We were moving into our current apartment more than six years ago. A Rabi from the Orthodox Hasidic Jewish community passed by our door just as our furniture was being delivered. He popped his head in, offered help and walked away with a big warm smile.
A few weeks later, as I was coming back from work I was greeted by my neighbor, who also happened to be the Rabi’s wife. She asked me if I would be okay to go into their apartment and turn off the cooking range. Being the first time I was amused. Then I made an effort to get to know more about the ways of the Orthodox Jewish community. I read about Shabbat and made sense of the request my neighbor made of me.
Over the last 6 years, we have watched their family grow from 3 children to 7 and I have been asked to turn off the cooking range on countless occasions. More importantly we have become friends during this time. We have spent time chatting with them, exchanging our thoughts on life, religion, politics, travel, our families. They have prayed for us, visited us in the hospital, sent us food. As we have got to know them over the years the fact that they are very different from us in the way they live, practice their religion, raise their children, dress, eat has stopped being a though worth considering.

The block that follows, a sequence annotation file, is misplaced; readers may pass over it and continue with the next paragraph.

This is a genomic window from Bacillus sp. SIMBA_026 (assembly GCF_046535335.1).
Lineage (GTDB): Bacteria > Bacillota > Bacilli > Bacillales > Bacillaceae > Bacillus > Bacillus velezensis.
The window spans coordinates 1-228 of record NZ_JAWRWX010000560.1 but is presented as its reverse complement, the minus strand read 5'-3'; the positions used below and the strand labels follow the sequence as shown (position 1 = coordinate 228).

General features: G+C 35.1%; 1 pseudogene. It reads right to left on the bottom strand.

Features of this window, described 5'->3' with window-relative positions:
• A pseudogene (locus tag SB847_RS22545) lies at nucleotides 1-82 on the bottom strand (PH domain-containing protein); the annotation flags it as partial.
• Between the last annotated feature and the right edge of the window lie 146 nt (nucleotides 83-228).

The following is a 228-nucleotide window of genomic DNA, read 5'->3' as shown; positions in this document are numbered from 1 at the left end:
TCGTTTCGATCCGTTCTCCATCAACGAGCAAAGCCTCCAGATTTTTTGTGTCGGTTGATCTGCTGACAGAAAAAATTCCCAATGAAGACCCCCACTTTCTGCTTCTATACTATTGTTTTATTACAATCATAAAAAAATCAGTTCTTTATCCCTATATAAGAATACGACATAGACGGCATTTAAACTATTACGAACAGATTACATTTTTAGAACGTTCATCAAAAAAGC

Last Friday we were invited to our first Shabbat dinner. I don’t know what prompted the invitation. Is it because we are going to move soon, or because we lost our second baby? Whatever their reason might be, we felt like we were with friends. As they navigated us through their rituals my husband and I wondered why didn’t we do this earlier? We have already shared so much over the last 6 years so why did we not share a meal before?
We spent a good two plus hours chatting to our hearts content, eating a sumptuous meal, listening to their children. As we said our good byes, I wondered if we had just said good bye to a family that had become our closest friends.